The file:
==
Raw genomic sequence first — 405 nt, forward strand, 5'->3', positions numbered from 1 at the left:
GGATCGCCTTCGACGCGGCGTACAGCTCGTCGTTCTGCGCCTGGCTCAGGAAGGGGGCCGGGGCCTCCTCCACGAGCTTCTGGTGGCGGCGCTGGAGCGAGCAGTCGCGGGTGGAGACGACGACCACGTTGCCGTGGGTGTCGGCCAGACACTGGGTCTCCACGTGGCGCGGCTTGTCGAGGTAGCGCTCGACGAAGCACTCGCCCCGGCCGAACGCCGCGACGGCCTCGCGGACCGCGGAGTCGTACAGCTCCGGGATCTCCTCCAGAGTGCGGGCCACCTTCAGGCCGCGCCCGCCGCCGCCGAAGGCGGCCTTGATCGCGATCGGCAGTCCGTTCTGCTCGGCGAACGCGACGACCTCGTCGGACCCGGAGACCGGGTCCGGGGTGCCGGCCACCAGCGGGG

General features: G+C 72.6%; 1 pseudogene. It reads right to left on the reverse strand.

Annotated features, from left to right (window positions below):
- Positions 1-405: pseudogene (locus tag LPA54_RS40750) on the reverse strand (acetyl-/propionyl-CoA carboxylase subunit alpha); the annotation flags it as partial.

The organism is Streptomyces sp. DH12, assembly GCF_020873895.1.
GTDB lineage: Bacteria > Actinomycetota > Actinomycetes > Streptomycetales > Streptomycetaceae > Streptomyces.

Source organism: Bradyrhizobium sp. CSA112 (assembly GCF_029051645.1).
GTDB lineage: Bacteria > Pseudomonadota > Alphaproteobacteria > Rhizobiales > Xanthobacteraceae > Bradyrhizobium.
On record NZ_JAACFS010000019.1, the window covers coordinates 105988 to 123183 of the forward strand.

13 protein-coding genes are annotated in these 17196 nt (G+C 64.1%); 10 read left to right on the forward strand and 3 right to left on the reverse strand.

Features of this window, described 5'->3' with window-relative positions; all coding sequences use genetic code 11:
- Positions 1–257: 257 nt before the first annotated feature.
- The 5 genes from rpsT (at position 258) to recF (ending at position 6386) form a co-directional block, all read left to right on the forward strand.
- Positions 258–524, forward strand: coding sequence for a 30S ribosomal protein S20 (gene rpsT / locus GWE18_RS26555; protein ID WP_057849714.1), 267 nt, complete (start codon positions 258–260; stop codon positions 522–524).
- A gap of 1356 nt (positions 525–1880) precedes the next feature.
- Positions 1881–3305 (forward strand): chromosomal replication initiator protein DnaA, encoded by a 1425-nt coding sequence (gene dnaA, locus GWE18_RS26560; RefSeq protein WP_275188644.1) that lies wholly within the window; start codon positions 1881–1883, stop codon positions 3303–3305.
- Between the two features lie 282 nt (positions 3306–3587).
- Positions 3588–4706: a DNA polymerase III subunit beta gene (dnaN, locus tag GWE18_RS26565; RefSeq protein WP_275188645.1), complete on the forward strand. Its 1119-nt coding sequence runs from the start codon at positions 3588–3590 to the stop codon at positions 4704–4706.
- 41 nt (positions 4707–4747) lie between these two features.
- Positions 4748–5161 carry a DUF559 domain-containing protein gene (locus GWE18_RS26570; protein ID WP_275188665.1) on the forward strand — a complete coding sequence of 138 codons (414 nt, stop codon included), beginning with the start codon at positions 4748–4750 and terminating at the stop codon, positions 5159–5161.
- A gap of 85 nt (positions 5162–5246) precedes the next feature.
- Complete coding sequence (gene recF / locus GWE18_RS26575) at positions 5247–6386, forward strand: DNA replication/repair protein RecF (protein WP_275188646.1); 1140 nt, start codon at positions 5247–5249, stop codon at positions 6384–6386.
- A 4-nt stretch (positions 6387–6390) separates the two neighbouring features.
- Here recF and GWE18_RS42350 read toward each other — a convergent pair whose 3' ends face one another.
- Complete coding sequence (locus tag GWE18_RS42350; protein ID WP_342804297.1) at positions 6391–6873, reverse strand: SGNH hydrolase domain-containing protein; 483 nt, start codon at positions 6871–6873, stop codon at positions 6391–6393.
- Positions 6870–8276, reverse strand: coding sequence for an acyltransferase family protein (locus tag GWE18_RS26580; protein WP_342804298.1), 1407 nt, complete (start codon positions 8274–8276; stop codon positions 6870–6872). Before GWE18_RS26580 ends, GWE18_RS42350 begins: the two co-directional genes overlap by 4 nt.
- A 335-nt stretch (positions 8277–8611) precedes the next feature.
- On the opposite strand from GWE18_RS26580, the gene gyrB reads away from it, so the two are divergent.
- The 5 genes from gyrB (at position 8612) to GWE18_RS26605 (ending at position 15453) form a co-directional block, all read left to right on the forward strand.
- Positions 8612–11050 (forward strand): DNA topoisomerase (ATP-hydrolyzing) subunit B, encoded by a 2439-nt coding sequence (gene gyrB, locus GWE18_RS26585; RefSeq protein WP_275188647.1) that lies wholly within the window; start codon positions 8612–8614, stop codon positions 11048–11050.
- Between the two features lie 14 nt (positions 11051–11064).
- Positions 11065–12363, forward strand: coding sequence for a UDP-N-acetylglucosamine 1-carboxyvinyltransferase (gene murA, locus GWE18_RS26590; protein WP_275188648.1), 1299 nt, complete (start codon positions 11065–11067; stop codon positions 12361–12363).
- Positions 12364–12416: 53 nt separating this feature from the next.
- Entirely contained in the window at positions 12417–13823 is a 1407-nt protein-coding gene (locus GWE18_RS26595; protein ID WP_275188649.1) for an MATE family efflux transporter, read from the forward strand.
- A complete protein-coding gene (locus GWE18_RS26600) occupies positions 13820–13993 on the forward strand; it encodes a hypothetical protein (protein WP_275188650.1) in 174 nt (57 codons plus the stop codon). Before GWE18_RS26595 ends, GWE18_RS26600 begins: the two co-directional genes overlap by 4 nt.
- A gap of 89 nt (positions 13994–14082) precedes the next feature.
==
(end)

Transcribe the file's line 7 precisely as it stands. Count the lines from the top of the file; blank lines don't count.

GTDB lineage: Bacteria > Actinomycetota > Actinomycetes > Streptomycetales > Streptomycetaceae > Streptomyces.